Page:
As well as scraps and fragments, the cave contains hundreds of complete copies of the same sutra.We know that many of these were copied for patrons, from a single copy of the Lotus Sutra for a nun mourning the loss of her mother, to hundreds of copies of the Sutra of Aparamitayus to ensure the long life of the Tibetan emperor. Apart from the merit generated by the writing of these manuscripts, they had no other use. Placing them in the cave was the final act in a ritual process. This has been put nicely by John Kieschnick in his book on Buddhism and material culture:
In this context, the prodigious store of copies of the Diamond Sutra at Dunhuang, virtually identical in content and originally belonging to only a few monastic libraries, begins to make sense: for the most part these are “receipts” for merit-giving transactions, rather than scriptures that were read.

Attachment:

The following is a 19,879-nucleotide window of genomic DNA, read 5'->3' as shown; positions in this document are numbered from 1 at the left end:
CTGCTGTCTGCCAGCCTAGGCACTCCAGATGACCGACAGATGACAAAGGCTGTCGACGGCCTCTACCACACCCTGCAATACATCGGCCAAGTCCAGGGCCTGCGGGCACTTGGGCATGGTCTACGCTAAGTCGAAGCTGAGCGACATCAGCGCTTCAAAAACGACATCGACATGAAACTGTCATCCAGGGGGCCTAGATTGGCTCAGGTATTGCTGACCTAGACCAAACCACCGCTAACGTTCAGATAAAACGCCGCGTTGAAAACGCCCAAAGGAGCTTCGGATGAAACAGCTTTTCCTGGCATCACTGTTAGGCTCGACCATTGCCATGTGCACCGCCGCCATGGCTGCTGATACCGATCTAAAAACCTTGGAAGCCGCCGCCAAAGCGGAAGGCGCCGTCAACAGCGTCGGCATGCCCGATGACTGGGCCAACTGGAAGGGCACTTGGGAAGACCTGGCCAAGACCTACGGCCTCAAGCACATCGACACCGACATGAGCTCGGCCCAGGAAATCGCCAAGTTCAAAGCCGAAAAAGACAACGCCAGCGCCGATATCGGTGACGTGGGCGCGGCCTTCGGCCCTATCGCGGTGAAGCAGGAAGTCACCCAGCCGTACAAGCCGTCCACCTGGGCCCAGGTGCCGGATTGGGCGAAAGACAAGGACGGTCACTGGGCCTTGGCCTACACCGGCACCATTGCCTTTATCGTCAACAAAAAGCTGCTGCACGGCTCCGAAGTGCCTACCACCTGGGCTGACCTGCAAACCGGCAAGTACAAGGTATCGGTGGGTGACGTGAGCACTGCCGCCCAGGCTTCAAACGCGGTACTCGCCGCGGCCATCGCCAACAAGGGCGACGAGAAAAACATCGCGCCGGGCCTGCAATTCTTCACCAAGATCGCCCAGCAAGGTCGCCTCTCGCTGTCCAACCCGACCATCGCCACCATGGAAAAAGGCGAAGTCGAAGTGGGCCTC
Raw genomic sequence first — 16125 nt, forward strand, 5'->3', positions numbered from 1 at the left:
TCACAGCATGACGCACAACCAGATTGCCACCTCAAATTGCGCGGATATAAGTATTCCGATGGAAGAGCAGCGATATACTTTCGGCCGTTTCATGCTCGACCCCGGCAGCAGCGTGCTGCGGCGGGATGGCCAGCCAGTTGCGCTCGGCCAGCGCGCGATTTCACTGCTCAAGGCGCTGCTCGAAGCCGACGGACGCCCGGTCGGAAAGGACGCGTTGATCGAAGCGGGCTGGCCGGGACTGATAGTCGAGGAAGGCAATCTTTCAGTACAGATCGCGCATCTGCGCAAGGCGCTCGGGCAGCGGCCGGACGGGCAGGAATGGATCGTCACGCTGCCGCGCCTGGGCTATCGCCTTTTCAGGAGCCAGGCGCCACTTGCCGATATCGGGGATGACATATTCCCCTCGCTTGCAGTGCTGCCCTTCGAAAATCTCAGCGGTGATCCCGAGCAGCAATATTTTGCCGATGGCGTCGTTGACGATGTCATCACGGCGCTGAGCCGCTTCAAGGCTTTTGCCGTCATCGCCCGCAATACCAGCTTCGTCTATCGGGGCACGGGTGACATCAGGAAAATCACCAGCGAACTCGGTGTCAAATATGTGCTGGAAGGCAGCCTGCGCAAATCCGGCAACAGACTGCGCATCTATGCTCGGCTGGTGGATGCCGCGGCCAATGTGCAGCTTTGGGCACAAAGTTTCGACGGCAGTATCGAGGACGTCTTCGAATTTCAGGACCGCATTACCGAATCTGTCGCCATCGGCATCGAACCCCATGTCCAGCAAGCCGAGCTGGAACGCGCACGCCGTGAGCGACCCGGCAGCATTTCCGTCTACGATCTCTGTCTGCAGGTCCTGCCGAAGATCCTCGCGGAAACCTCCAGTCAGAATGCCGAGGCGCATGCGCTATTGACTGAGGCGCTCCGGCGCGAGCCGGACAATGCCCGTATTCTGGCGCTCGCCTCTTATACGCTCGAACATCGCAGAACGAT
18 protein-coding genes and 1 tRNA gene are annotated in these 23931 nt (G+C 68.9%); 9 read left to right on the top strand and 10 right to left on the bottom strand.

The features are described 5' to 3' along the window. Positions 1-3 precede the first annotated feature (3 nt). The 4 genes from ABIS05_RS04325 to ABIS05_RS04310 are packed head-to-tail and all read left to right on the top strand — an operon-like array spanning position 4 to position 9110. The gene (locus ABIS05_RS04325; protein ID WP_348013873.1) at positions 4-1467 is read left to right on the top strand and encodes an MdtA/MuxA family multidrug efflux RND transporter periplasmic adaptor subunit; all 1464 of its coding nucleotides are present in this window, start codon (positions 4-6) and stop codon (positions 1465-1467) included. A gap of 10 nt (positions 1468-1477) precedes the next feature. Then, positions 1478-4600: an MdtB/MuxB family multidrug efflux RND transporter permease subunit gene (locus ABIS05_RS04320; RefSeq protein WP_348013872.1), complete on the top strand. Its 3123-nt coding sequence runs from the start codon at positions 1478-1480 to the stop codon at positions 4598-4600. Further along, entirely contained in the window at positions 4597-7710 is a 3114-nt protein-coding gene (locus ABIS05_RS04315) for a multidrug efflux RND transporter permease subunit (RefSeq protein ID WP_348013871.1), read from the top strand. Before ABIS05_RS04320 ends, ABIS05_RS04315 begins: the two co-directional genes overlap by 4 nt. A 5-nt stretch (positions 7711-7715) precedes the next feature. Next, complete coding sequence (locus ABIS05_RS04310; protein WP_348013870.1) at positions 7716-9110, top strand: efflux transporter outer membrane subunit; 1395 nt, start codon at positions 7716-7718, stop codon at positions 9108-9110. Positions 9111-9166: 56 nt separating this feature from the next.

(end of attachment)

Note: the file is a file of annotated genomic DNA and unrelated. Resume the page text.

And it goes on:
This also explains the presence of Buddhist paintings, many of them in good condition, in the cave. The pictures of donors that are often found at the bottom of these paintings show that they too were commissioned, painted, and finally deposited, in the process of creating and dedicating merit.
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Now, what if all the Buddhist manuscripts deposited in the cave (not just the sutras explicitly copied to generate merit) had a ritual function? This struck me a few years ago when I read Richard Salomon’s thoughts on the oldest Buddhist manuscripts in the world: the Kharosthi scrolls.
It can be safely assumed that the manuscripts in question, regardless of their specific character or condition, were understood and treated as relics. The status of their written representations of the words of the Buddha as dharma-relics, functionally equivalent to bodily relics of the Buddha or other Buddhist venerables, is widely acknowledged in the Buddhist tradition. Thus, the essential motivation for interring manuscripts is obvious; it was a form of relic dedication.